Wednesday, February 7, 2007
The left hand of Redmond doesn't seem to know what the right hand is doing. They're tripping over their own feet. Even with all the mis-steps with Windows Vista, how is it possible that recent versions of two of their primary development tools don't run on their own operating system?
A few months ago, there was a a lot of chatter about the fact that several versions of Visual Studio won't work on Vista, and that upgrading might force you to upgrade the version of the .NET framework underneath. Now it turns out you can't host Visual SourceSafe on Vista either?
Tuesday, February 6, 2007
I'm happy to show my support for Apple's/Job's commentary on DRM (although I won't be the only one).
Fundamentally, this is the reason why I've never bought a single song from iTunes, despite owning an iPod and playing much of my music on MP3-capable devices.
Within the last year, there have been at least ten instances where I would have seriously considered making such a purchase, but haven't. Some of those instances, I've decided to purchase a CD instead -- perhaps making as much or more for said record labels. In some of those instances, I've "gone without".
If the labels and artists really want to see the power of digital distribution, they'll need to drop the DRM.
Monday, February 5, 2007
Spreadsheets are accessible. Business users, in particular, really seem comfortable with spreadsheets. That's a good thing, particularly if you want to ask a business user for some data that can be represented well in tabular form.
For instance, we have a multi-tenant product that requires a fair amount of configuration, and that configuration is often best done by business users with only a moderate background in technology. Those users would find an XML file onerous, and a text-file error-prone, but are more than happy to configure the application using a spreadsheet.
However, these business users are using Excel. Excel is a binary format, which doesn't integrate exceptionally well with a development toolset. For instance, it's fairly difficult to compare two Excel spreadsheets and find the differences. Normal diff tools (commercial examples include BeyondCompare, Araxis Merge) balk at providing a diff on a binary file, and Excel doesn't come with its own capability for comparison (unlike, say, Word). You can invest in a tool like Synkronizer, or you can save the spreadsheet to some kind of non-binary format.
This is where SpreadsheetML comes in. Excel can save its workbooks in an XML format called SpreadsheetML. XML is much more amenable to comparison analysis and human-readability. Unfortunately, most office/document XML formats have a very low signal-to-noise ratio: XML is verbose to begin with, and style and layout information can outweigh actual content by an order of magnitude.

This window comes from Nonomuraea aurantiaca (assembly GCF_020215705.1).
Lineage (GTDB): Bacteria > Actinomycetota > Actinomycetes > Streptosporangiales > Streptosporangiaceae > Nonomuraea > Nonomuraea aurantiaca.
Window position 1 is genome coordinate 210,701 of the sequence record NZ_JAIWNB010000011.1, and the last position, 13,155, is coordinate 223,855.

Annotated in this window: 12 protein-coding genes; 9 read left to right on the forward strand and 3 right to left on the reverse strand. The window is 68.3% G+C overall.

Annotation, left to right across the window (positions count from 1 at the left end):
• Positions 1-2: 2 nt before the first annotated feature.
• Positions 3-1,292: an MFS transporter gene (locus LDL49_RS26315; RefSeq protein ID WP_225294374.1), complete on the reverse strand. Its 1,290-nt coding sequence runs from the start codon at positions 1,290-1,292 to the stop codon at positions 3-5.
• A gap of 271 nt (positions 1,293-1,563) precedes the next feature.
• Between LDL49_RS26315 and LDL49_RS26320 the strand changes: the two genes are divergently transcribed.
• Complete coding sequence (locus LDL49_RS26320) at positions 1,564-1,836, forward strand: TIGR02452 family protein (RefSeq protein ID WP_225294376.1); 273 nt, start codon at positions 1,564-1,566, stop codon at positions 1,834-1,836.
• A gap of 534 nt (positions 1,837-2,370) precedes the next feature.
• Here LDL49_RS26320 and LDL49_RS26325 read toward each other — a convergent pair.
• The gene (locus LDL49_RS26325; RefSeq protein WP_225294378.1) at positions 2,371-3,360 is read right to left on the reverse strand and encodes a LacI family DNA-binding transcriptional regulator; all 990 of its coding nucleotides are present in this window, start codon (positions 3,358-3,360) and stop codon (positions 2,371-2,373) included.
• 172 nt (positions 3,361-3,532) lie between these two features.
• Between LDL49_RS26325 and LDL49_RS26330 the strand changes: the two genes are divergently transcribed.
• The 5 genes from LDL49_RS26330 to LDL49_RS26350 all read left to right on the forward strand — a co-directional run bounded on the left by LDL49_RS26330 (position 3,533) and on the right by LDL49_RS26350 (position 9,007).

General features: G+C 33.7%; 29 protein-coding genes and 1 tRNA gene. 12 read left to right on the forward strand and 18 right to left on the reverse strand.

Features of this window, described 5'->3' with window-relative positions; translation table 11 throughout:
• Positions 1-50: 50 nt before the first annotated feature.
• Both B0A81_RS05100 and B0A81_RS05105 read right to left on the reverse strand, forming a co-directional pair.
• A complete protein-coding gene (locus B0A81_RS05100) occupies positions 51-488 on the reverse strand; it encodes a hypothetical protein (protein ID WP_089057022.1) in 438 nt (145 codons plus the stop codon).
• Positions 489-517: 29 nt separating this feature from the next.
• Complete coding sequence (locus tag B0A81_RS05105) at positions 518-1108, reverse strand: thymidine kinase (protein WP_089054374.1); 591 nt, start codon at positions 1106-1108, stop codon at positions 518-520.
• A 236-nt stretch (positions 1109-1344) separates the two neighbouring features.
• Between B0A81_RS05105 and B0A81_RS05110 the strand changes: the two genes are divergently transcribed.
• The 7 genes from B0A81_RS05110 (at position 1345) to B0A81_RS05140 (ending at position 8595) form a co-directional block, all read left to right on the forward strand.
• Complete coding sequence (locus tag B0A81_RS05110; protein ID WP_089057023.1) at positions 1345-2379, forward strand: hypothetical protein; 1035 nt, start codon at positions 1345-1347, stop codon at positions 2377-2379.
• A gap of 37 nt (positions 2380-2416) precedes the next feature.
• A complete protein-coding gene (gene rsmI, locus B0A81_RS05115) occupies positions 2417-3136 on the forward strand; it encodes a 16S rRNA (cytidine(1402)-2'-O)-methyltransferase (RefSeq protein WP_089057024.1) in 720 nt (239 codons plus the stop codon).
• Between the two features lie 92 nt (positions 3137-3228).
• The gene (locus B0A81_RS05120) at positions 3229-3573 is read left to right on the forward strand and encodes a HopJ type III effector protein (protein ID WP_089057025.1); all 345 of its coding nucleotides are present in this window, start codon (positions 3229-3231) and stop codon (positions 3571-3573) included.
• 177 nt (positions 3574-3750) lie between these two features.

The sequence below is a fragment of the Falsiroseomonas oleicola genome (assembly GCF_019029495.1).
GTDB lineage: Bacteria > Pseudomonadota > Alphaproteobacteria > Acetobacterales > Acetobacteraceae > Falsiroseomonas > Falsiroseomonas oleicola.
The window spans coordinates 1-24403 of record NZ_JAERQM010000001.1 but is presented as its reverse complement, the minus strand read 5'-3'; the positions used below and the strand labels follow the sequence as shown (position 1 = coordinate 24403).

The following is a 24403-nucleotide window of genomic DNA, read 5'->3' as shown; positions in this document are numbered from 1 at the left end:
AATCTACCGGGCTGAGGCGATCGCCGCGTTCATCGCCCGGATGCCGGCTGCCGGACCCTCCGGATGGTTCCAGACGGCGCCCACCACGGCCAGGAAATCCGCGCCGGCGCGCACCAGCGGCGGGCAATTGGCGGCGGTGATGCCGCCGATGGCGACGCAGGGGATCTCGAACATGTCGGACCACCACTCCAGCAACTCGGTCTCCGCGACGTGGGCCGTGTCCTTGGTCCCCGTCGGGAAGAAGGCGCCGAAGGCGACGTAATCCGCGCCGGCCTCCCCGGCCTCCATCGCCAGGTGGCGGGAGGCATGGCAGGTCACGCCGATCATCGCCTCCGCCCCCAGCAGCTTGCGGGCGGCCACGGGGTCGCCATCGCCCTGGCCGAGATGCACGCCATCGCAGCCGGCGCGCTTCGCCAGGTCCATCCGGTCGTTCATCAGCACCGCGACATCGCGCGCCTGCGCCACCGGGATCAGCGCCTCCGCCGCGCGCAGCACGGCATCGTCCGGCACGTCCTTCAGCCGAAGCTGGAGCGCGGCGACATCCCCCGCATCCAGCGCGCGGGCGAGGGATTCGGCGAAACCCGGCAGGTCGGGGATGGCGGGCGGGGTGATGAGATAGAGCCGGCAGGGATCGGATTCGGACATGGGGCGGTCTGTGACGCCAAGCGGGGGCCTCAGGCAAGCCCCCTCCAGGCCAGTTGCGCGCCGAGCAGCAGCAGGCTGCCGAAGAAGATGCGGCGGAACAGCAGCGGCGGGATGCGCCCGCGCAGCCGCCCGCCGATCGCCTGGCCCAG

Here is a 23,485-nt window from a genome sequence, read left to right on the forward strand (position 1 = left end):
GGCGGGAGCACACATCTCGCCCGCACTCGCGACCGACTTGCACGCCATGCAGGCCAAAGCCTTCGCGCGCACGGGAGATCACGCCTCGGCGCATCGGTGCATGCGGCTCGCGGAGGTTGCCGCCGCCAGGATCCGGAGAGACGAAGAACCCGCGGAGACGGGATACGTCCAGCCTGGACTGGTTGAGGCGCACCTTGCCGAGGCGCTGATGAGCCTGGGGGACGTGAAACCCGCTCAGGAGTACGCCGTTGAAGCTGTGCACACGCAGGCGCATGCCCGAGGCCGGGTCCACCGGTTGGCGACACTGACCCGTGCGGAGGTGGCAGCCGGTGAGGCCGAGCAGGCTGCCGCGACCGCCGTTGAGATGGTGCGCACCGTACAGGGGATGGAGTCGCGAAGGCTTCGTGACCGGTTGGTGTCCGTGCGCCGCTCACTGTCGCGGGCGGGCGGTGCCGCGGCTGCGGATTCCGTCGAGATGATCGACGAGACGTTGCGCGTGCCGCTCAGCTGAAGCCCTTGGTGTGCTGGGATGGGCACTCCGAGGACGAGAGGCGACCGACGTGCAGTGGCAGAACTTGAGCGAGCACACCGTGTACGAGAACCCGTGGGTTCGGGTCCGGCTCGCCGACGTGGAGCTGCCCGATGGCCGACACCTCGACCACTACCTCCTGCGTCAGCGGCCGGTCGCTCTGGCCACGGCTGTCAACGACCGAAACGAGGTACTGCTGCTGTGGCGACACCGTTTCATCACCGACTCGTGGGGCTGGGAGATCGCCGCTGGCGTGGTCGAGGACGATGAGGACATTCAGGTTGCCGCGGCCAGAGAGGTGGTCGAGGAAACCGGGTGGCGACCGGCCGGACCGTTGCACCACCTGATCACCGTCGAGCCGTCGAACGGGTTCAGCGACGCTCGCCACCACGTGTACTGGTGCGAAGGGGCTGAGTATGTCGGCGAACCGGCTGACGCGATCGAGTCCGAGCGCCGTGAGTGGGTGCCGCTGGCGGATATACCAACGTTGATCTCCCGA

In SpreadsheetML, this means that adding a few cells on a new row will result in a 20-row change, when you factor in the cell, row and data tags, the type, styleid and height attributes, and so forth.
One of the things I've enjoyed about using Photoshop with RAW files (e.g. Canon's CR2 format) is that your current 'raw' conversion settings can be stored alongside the raw file in what's known as a sidecar file. As a result, the original raw file is untouched, and some additional information is stored where it's easily accessible, copyable, and so forth.
SpreadsheetML and Sidecar Styles
Going back to SpreadsheetML, wouldn't it be nice if the styling information were similarly stored in a sidecar file? This would buy a separation of content from form, the ability to provide more than one possible styling per data sheet, the ability to diff the data without having to get confused in all the formatting. This feels both more powerful and more useful.
Friday, February 2, 2007
I read about me.dium on scoble's blog. While it seems well-presented, and the name is decidedly del.icio.us, I have to say that this feels like something that's been done.
Between the Alexas and the Stumbleupon and the countless other models, it seems like we've tried, repeatedly, to find ways to share the web-surfing experience, to make it communal, and the web-surfing audience of the world has repeatedly said, "No."
Am I wrong? Is me.dium different, or do some of you believe that we've been waiting for the right tool along to make this web experience something we can share?